Remote Monitoring Report

The security situation remains a concern in the Far-North, Northwest and Southwest

December 2019

December 2019 - January 2020

Resultats de la securite alimentaire pour Decembre 2019 a Janvier 2020 a Septembre et en Phase 3 la plus elevee dans les zones de preoccupation.

February - May 2020

Resultats de la securite alimentaire pour Fevrier a Mai 2020 est en Phase 3 la plus elevee dans les zones de preoccupation.

IPC v3.0 Acute Food Insecurity Phase

1: Minimal
2: Stressed
3+: Crisis or higher
Would likely be at least one phase worse without
current or programmed humanitarian assistance
FEWS NET classification is IPC-compatible. IPC-compatible analysis follows key IPC protocols but does not necessarily reflect the consensus of national food security partners.
FEWS NET Remote Monitoring countries use a colored outline to represent the highest IPC classification in areas of concern.

IPC v3.0 Acute Food Insecurity Phase

1: Minimal
2: Stressed
3: Crisis
4: Emergency
5: Famine
Would likely be at least one phase worse without current or programmed humanitarian assistance
FEWS NET classification is IPC-compatible. IPC-compatible analysis follows key IPC protocols but does not necessarily reflect the consensus of national food security partners.

IPC v3.0 Acute Food Insecurity Phase

1: Minimal
2: Stressed
3+: Crisis or higher
Would likely be at least one phase worse without
current or programmed humanitarian assistance
FEWS NET classification is IPC-compatible. IPC-compatible analysis follows key IPC protocols but does not necessarily reflect the consensus of national food security partners.
FEWS NET Remote Monitoring countries use a colored outline to represent the highest IPC classification in areas of concern.

IPC v3.0 Acute Food Insecurity Phase

Presence countries:
1: Minimal
2: Stressed
3: Crisis
4: Emergency
5: Famine
Remote monitoring
countries:
1: Minimal
2: Stressed
3+: Crisis or higher
Would likely be at least one phase worse without
current or programmed humanitarian assistance
FEWS NET Remote Monitoring countries use a colored outline to represent the highest IPC classification in areas of concern.

Key Messages

  • Despite above-average agricultural production and falling food commodity prices, flooding and the upsurge in incursions by Boko Haram into the Far-North will negatively affect the population’s livelihoods and, in particular, will expose poor households and internally displaced persons (IDPs) to Stressed (IPC Phase 2) food insecurity between December 2019 and May 2020.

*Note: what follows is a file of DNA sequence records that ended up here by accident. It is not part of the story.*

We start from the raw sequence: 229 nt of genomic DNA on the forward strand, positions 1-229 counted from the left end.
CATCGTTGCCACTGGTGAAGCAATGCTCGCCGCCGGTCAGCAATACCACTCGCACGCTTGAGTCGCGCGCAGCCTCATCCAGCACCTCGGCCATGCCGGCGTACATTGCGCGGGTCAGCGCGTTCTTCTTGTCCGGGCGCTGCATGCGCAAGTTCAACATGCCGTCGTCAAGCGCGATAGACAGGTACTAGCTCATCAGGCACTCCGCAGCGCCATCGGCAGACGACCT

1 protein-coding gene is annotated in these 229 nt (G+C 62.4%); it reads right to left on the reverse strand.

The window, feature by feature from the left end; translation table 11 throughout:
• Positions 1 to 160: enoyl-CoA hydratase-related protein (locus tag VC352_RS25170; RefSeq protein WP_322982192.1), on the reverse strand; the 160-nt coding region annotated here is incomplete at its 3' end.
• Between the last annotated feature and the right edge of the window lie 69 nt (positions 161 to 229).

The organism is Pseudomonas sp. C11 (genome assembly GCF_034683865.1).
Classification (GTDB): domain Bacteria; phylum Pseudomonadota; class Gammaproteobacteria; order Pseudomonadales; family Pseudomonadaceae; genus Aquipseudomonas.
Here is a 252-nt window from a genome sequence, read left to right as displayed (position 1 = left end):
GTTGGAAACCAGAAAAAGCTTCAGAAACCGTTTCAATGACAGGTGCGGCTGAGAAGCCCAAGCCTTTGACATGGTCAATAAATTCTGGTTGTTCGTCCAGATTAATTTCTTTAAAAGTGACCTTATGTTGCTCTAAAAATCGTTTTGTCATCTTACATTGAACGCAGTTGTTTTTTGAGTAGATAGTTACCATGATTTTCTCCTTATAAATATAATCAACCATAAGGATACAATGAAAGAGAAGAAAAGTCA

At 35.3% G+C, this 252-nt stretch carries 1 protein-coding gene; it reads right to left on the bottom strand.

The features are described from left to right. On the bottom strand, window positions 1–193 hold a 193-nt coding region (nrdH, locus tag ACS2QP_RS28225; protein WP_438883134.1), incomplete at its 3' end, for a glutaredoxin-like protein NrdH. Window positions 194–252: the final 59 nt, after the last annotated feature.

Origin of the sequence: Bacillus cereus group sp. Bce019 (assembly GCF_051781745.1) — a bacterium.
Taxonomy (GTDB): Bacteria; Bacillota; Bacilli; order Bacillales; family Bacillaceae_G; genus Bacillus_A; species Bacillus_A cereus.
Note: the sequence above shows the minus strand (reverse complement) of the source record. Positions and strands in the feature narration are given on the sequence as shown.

• In the Northwest and Southwest regions, there are fears of increased violence in the run-up to the February elections. This will disrupt preparations for the next agricultural season at a time when households are entering a more difficult lean season, particularly the IDPs and poor people in urban centers who will be in Crisis (IPC Phase 3) between December and May.

  • Providing adequate humanitarian assistance in both the Far-North and the English-speaking regions is difficult because of the threat of kidnapping and poor road conditions. Insecurity adversely affects people’s livelihoods and does not encourage IDPs to return. This could prevent the next agricultural season progressing as normal.

Zone CURRENT ANOMALIES PROJECTED ANOMALIES
National
  • As of 30 November, there were approximately 271,500 Central African refugees and 107,400 Nigerian refugees (of which 29 percent and 54 percent were in refugee camps, respectively); and more than 950,200 IDPs and 347,900 returnees, mainly from the Far-North, Northwest and Southwest regions, according to the United Nations High Commissioner for Refugees (UNHCR). In comparison with the end of September, the number of IDPs had increased by about 17 percent due to updates in the Littoral, Centre and Ouest regions.
  • Ongoing conflict in the English-speaking regions and the upsurge in incursions by Boko Haram into the Far-North are not conducive to the return of IDPs. Furthermore, the elections to be held in February in the country could lead to sociopolitical tension.
Far-North
  • The region is experiencing an increase in incursions by members of Boko Haram into areas bordering Nigeria, specifically in the departments of Mayo-Tsanaga, Mayo-Sava and Logone-Et-Chari (the communes of Mora, Fotokol and Kolofata).
  • In addition, almost 40,000 people have been affected by rising water levels from floods, particularly in the communes of Zina, Maga, Gobo and Kai.